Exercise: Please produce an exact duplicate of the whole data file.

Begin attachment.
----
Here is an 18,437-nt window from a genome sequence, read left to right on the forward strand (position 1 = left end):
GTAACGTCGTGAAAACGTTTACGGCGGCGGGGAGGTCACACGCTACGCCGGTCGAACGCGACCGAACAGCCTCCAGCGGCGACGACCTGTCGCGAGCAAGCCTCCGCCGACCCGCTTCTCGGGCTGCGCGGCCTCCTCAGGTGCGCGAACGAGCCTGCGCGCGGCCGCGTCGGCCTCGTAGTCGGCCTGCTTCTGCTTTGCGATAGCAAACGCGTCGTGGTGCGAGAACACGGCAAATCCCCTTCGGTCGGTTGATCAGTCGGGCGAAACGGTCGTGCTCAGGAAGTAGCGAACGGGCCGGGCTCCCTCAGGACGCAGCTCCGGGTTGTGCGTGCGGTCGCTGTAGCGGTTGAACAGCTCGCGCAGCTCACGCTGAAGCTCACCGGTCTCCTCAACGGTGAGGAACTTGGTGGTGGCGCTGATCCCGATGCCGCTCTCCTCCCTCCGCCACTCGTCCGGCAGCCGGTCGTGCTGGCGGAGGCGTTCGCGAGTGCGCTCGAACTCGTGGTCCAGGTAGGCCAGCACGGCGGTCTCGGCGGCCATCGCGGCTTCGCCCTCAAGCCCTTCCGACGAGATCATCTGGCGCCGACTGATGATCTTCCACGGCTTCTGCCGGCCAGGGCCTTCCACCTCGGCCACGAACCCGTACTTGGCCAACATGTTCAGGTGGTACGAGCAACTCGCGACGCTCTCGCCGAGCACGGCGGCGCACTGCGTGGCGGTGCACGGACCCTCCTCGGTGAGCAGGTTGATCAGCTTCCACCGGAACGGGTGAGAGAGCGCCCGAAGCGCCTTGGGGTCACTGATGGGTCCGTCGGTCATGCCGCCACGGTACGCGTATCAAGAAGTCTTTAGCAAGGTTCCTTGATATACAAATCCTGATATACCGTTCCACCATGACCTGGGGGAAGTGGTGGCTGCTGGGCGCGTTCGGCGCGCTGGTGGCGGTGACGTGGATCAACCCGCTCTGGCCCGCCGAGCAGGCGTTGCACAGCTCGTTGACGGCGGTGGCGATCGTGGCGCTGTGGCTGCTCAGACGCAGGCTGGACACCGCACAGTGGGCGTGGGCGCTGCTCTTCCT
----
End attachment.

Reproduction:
Here is an 18,437-nt window from a genome sequence, read left to right on the forward strand (position 1 = left end):
GTAACGTCGTGAAAACGTTTACGGCGGCGGGGAGGTCACACGCTACGCCGGTCGAACGCGACCGAACAGCCTCCAGCGGCGACGACCTGTCGCGAGCAAGCCTCCGCCGACCCGCTTCTCGGGCTGCGCGGCCTCCTCAGGTGCGCGAACGAGCCTGCGCGCGGCCGCGTCGGCCTCGTAGTCGGCCTGCTTCTGCTTTGCGATAGCAAACGCGTCGTGGTGCGAGAACACGGCAAATCCCCTTCGGTCGGTTGATCAGTCGGGCGAAACGGTCGTGCTCAGGAAGTAGCGAACGGGCCGGGCTCCCTCAGGACGCAGCTCCGGGTTGTGCGTGCGGTCGCTGTAGCGGTTGAACAGCTCGCGCAGCTCACGCTGAAGCTCACCGGTCTCCTCAACGGTGAGGAACTTGGTGGTGGCGCTGATCCCGATGCCGCTCTCCTCCCTCCGCCACTCGTCCGGCAGCCGGTCGTGCTGGCGGAGGCGTTCGCGAGTGCGCTCGAACTCGTGGTCCAGGTAGGCCAGCACGGCGGTCTCGGCGGCCATCGCGGCTTCGCCCTCAAGCCCTTCCGACGAGATCATCTGGCGCCGACTGATGATCTTCCACGGCTTCTGCCGGCCAGGGCCTTCCACCTCGGCCACGAACCCGTACTTGGCCAACATGTTCAGGTGGTACGAGCAACTCGCGACGCTCTCGCCGAGCACGGCGGCGCACTGCGTGGCGGTGCACGGACCCTCCTCGGTGAGCAGGTTGATCAGCTTCCACCGGAACGGGTGAGAGAGCGCCCGAAGCGCCTTGGGGTCACTGATGGGTCCGTCGGTCATGCCGCCACGGTACGCGTATCAAGAAGTCTTTAGCAAGGTTCCTTGATATACAAATCCTGATATACCGTTCCACCATGACCTGGGGGAAGTGGTGGCTGCTGGGCGCGTTCGGCGCGCTGGTGGCGGTGACGTGGATCAACCCGCTCTGGCCCGCCGAGCAGGCGTTGCACAGCTCGTTGACGGCGGTGGCGATCGTGGCGCTGTGGCTGCTCAGACGCAGGCTGGACACCGCACAGTGGGCGTGGGCGCTGCTCTTCCT